I must pause and ask you to bear with me while I remember those who have fallen in this fight for a just, new economic order. There are many of them, but in particular, I want to remember Indira Gandhi, Gamal Abdel Nasser, Kwame Nkrumah, and Marshal Tito, whom I met, as pillars of what we call the Non-Aligned Movement. They’re dead, and as the poet said, “they shall grow not old, as we who are left grow old. Age shall not weary them, nor the years condemn, as the going down of the sun, and in the morning, we shall remember them….”
There are three outstanding events I want you to recall, that happened after the Second World War. Three outstanding events. Generalized technological advance to the form of the nuclear age. That was very important. Secondly, there was a proliferation of new states in the world. I give you one example: In Africa, there were three independent states in 1939. In 1987, there are now fifty. There’s an immense Balkanization of Africa, and by and large, they created, not nation-states, but what I called “state-nations.” They deemed you to be a state, and therefore, a nation.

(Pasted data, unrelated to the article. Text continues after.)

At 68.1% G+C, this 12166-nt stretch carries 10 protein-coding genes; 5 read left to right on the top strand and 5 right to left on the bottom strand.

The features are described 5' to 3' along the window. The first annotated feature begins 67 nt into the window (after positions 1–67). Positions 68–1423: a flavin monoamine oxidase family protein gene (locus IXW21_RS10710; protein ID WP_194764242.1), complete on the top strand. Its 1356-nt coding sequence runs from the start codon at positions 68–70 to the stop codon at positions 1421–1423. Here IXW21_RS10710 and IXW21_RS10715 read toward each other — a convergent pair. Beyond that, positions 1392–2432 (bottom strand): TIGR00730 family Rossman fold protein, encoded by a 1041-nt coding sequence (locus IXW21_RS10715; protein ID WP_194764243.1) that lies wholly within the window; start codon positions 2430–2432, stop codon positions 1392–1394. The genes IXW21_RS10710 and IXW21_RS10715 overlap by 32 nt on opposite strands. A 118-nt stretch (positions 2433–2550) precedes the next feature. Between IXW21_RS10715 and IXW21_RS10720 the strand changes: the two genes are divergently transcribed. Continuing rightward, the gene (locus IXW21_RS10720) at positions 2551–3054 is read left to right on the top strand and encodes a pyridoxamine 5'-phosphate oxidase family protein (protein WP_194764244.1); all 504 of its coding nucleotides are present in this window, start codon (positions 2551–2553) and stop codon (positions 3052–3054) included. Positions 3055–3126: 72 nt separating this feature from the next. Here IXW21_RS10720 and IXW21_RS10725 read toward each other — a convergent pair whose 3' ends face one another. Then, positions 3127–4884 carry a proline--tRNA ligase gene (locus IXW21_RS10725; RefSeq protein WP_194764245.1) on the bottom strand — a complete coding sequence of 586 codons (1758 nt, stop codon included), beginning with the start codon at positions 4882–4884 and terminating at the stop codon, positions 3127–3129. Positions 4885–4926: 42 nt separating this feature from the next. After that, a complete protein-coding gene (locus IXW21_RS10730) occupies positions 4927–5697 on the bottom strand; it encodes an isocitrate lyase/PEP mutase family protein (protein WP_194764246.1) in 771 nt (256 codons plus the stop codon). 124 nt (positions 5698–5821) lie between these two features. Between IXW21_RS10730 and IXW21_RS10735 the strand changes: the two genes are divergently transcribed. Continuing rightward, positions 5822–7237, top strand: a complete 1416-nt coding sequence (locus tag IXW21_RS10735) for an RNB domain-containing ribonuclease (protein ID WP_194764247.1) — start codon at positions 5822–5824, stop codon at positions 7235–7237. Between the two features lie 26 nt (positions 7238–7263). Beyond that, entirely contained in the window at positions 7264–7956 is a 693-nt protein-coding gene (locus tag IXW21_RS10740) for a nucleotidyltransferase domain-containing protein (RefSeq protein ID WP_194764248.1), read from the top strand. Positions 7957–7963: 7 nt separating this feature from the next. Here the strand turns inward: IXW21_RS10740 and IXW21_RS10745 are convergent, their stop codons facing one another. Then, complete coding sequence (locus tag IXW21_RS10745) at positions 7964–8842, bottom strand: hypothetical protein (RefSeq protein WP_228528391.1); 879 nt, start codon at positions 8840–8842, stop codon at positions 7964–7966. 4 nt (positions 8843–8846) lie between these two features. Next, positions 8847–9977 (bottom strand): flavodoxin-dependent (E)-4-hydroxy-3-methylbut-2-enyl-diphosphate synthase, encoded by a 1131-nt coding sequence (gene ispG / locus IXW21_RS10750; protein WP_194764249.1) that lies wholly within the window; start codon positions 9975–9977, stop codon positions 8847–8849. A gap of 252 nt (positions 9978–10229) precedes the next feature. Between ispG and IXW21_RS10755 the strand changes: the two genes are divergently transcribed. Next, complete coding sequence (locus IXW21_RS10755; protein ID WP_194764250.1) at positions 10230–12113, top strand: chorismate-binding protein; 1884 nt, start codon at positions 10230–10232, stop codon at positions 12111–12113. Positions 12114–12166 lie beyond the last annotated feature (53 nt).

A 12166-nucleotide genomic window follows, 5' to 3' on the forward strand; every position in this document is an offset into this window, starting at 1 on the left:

The third thing, and that’s why we are here—and these are all connected—is the establishment of the Bretton Woods system, in a little place in New Hampshire where they met in 1944, and concluded treaties by 1946.
I want to tell you this: that being a living part of the decolonialization process, one of the terms of the British, and French, and Dutch, and German and Belgian withdrawal from colonialism, was, that you must join the Bretton Woods system. That was one of the terms. You did not get independence unless you agreed to do that. It is one of the silent, unspoken premises of alleged independence….
But we were sovereign, we thought. Sovereignty meant sovereignty. And then I had a phone call in 1971 from a secretary in the Ministry of Foreign Trade, which hat I was asked to wear, by a heartless Prime Minister. I had big responsibilities in the post. The phone call said, Richard Nixon, Richard Milhous Nixon, to be quite precise, has taken the dollar off the gold standard and “let the dollar float.” It used to be $35 an ounce. It shot up to $800. What that meant, of course, was massive devaluation, because we were, at the time, two Guyana dollars to one U.S. dollar. That was the rate of exchange.